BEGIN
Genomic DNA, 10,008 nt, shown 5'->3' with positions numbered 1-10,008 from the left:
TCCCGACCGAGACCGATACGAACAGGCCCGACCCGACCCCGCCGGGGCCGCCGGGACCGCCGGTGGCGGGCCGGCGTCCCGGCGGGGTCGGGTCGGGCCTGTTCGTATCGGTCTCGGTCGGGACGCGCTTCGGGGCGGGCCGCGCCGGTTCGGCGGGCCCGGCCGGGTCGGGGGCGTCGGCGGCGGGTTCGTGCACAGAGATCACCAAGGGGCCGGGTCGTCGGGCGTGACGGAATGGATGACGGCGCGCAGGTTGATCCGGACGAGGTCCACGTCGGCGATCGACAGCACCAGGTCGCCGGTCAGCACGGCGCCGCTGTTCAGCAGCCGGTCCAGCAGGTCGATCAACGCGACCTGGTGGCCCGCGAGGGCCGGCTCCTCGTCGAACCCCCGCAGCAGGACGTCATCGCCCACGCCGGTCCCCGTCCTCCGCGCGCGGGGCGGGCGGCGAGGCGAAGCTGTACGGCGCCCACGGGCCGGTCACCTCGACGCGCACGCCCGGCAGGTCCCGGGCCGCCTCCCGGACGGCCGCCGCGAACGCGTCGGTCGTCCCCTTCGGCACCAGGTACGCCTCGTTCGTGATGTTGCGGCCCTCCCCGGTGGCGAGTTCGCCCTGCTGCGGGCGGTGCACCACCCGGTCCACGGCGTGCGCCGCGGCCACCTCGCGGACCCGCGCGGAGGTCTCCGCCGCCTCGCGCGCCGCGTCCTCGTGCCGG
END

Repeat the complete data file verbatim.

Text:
Genomic DNA, 10,008 nt, shown 5'->3' with positions numbered 1-10,008 from the left:
TCCCGACCGAGACCGATACGAACAGGCCCGACCCGACCCCGCCGGGGCCGCCGGGACCGCCGGTGGCGGGCCGGCGTCCCGGCGGGGTCGGGTCGGGCCTGTTCGTATCGGTCTCGGTCGGGACGCGCTTCGGGGCGGGCCGCGCCGGTTCGGCGGGCCCGGCCGGGTCGGGGGCGTCGGCGGCGGGTTCGTGCACAGAGATCACCAAGGGGCCGGGTCGTCGGGCGTGACGGAATGGATGACGGCGCGCAGGTTGATCCGGACGAGGTCCACGTCGGCGATCGACAGCACCAGGTCGCCGGTCAGCACGGCGCCGCTGTTCAGCAGCCGGTCCAGCAGGTCGATCAACGCGACCTGGTGGCCCGCGAGGGCCGGCTCCTCGTCGAACCCCCGCAGCAGGACGTCATCGCCCACGCCGGTCCCCGTCCTCCGCGCGCGGGGCGGGCGGCGAGGCGAAGCTGTACGGCGCCCACGGGCCGGTCACCTCGACGCGCACGCCCGGCAGGTCCCGGGCCGCCTCCCGGACGGCCGCCGCGAACGCGTCGGTCGTCCCCTTCGGCACCAGGTACGCCTCGTTCGTGATGTTGCGGCCCTCCCCGGTGGCGAGTTCGCCCTGCTGCGGGCGGTGCACCACCCGGTCCACGGCGTGCGCCGCGGCCACCTCGCGGACCCGCGCGGAGGTCTCCGCCGCCTCGCGCGCCGCGTCCTCGTGCCGG